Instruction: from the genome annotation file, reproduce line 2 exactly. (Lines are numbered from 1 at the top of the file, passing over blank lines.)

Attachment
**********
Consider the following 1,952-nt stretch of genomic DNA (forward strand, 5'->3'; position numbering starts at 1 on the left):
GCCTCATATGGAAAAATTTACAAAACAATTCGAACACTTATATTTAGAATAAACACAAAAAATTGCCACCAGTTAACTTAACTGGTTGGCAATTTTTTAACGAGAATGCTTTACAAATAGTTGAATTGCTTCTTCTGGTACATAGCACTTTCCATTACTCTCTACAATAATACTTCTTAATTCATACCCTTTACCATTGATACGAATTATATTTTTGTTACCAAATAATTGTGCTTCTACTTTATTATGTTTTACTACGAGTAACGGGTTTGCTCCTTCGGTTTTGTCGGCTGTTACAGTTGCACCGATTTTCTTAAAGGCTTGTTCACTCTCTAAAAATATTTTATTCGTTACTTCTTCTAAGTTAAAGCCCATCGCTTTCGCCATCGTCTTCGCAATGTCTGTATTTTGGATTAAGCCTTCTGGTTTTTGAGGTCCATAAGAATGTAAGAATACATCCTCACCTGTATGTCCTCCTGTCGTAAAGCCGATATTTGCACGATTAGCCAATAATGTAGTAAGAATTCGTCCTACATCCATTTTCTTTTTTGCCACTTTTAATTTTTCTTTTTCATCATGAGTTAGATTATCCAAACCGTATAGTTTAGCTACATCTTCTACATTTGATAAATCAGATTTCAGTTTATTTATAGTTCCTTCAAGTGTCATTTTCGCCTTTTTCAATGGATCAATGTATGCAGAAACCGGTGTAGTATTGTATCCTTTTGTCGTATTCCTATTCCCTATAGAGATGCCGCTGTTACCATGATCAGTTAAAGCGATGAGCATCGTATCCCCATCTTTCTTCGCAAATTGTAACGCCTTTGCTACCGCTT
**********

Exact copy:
GCCTCATATGGAAAAATTTACAAAACAATTCGAACACTTATATTTAGAATAAACACAAAAAATTGCCACCAGTTAACTTAACTGGTTGGCAATTTTTTAACGAGAATGCTTTACAAATAGTTGAATTGCTTCTTCTGGTACATAGCACTTTCCATTACTCTCTACAATAATACTTCTTAATTCATACCCTTTACCATTGATACGAATTATATTTTTGTTACCAAATAATTGTGCTTCTACTTTATTATGTTTTACTACGAGTAACGGGTTTGCTCCTTCGGTTTTGTCGGCTGTTACAGTTGCACCGATTTTCTTAAAGGCTTGTTCACTCTCTAAAAATATTTTATTCGTTACTTCTTCTAAGTTAAAGCCCATCGCTTTCGCCATCGTCTTCGCAATGTCTGTATTTTGGATTAAGCCTTCTGGTTTTTGAGGTCCATAAGAATGTAAGAATACATCCTCACCTGTATGTCCTCCTGTCGTAAAGCCGATATTTGCACGATTAGCCAATAATGTAGTAAGAATTCGTCCTACATCCATTTTCTTTTTTGCCACTTTTAATTTTTCTTTTTCATCATGAGTTAGATTATCCAAACCGTATAGTTTAGCTACATCTTCTACATTTGATAAATCAGATTTCAGTTTATTTATAGTTCCTTCAAGTGTCATTTTCGCCTTTTTCAATGGATCAATGTATGCAGAAACCGGTGTAGTATTGTATCCTTTTGTCGTATTCCTATTCCCTATAGAGATGCCGCTGTTACCATGATCAGTTAAAGCGATGAGCATCGTATCCCCATCTTTCTTCGCAAATTGTAACGCCTTTGCTACCGCTT